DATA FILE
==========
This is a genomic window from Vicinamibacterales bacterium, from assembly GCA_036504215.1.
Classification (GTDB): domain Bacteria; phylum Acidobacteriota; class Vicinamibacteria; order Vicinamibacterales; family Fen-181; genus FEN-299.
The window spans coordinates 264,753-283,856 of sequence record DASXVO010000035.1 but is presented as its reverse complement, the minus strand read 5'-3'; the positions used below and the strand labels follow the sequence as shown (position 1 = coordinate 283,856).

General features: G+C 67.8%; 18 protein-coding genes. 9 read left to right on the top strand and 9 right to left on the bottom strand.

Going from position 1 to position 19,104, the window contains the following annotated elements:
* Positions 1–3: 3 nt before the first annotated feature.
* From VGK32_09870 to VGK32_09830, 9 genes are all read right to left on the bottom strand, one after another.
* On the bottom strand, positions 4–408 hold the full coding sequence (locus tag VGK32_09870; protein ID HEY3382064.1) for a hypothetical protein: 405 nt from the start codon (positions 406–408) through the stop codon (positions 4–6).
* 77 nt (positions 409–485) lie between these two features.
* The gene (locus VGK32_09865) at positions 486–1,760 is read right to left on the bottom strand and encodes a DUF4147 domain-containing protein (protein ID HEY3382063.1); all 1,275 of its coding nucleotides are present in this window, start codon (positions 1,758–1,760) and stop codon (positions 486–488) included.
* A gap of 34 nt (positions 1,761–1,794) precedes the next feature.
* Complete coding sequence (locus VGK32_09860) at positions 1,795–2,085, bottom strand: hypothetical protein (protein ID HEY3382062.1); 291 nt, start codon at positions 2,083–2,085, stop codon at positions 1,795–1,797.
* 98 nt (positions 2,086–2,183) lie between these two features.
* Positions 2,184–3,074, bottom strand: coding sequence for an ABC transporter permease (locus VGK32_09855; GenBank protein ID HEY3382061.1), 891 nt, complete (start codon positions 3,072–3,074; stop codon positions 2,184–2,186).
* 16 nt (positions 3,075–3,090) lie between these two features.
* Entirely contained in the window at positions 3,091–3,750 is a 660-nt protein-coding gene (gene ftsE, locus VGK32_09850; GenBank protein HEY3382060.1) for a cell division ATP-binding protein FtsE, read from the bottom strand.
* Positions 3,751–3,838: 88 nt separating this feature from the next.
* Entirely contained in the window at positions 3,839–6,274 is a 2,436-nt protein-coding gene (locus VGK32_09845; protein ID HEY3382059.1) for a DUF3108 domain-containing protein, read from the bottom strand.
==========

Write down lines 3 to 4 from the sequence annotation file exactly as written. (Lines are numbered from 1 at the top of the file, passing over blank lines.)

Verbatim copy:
The window spans coordinates 264,753-283,856 of sequence record DASXVO010000035.1 but is presented as its reverse complement, the minus strand read 5'-3'; the positions used below and the strand labels follow the sequence as shown (position 1 = coordinate 283,856).

General features: G+C 67.8%; 18 protein-coding genes. 9 read left to right on the top strand and 9 right to left on the bottom strand.